When the train stopped at Dresden, the two grad students and the German guy got off. Believe it or, three more Americans came into our cabin. They had seat reservations but luckily there were still enough seats in the train. This time, we met a econ professor at Florida University and his wife and son on vacation. Well, the professor had a conference in Copenhagen and his family joined him to travel around Europe. They're now also staying in Berlin. We chatted mostly with the professor who teaches advance microeconomics to grad students. Kind of like 14.04, I think. They had been to Europe a lot. He said that since Florida is so hot in the summer, they always try to go somewhere cool in the summer, like Europe. Which was funny since it was so hot on our train. But he says Norway never fails them. You can always go high enough that it's not hot anymore. They saw the Midnight Sun near the Artic Sea on one of these trips. I was jealous. Hamburg is as far north as I've ever gone. I haven't even been to the other side of the equator!

Anyway, we said goodbye when we got to Berlin. I've really enjoyed these conversations with random people. That's what I've missed the most since coming here to Germany, I think. Not being able to talk with other people. I hardly know my officemates. Can't chat with them. And they're nice people too. I'm sure they would like to chat with me too. I don't know about random people at train stations though. People claim that Americans are easier to talk to than Germans.

Prague Part II - Saturday night and Sunday morning

Prague castles is up on a hill. After failing to find the tram that goes up, we ended up walking up the stairs. By this time it was nearly 6pm. Everything was closed although there were still a lot of tourists around. We enjoyed the view of the city and walked around the castle a bit. It doesn't look like a castle. Just a bunch of modern looking building surrounding a big church - Church of St. Vitus. After wandering around for another couple of hours we headed down, found a Chinese place, and had dinner.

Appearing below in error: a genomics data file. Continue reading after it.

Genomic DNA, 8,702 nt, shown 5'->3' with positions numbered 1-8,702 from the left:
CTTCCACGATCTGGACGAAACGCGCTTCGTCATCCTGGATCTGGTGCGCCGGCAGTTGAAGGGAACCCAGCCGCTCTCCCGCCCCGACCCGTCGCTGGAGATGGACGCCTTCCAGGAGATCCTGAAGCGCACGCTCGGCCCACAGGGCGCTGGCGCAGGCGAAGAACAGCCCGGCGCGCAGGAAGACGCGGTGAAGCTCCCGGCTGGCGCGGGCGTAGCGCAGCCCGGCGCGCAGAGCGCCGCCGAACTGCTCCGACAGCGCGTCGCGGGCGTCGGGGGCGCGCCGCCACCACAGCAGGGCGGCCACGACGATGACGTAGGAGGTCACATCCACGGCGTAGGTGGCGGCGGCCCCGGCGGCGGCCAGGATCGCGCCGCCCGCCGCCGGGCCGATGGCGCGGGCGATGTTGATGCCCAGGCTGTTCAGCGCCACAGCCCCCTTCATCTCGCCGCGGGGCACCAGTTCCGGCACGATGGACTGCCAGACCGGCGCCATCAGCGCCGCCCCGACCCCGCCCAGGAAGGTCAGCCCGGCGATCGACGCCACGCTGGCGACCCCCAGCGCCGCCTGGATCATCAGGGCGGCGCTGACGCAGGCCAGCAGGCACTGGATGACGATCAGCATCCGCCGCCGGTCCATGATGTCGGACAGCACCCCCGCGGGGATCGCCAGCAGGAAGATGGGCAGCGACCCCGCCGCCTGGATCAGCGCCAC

By the time we reached the Charles Bridge again, the sun was setting. We took some pictures and continued walking around the river. The sunset was nice and we sat on a bench facing the river. This was the start of another interesting part of our trip - chatting with fellow Americans. Prague was filled with tourists. We saw many Americans, Koreans, Germans, Chinese, Japanese, Australian etc. There were two people sitting next to us on the bench and they were from Oaklahoma. This was the last part of their missionary trip to the Czech Republic. They stayed in a little town and helped build houses and such. They said that everything there was half the price in Prague. We talked about many things and they said that there were fireworks last night along the bridge. They were sitting there to see if there were more fireworks tonight. One of the guys is actually an environmental scientist and works with contaminated groundwater, essentially brownfield redevelopment. That's what I'm supposed to be doing this summer as well so that was cool. At around 10:15, it was getting really dark and we decided to leave for our hostel. I really enjoyed their company but it was getting late.

Sunday. We had to check out by 9am so we got up at around 8am. The hostel didn't provide breakfast so we had to find our own. I brought bread and cheese with me from Berlin and had that. We got some snacks and drinks from the stores around the hostel since everything was a lot cheaper than the tourist attractions. It was a nice neighborhood. We were able to leave some of our things at the hostel so we didn't have to carry around big backpacks. Although my bag was a lot lighter since I brought 1.5 liters of water with me. I've figured out that I need 1 liter of water a day while traveling.

We took the subway back to the river and walked over to the Old Town Hall. Another big tourist attraction. We saw another St. Nicholas church. I've been to so many St. Nicholas churches lately, it's quite amazing. We went in and sat down for part of the service. Very friendly church. The priest even said a few things in English. We then walked over to the famous Astronomical Clock. The clock was huge. Bigger than I thought. We then walked into another church that wasn't visitor friendly at all. They closed off all the pews and had Silence written all over the place. We rushed out at 11am to try to see the Walk of the Apostols on the clock. But we missed it and decided to keep walking around Old Town until noon.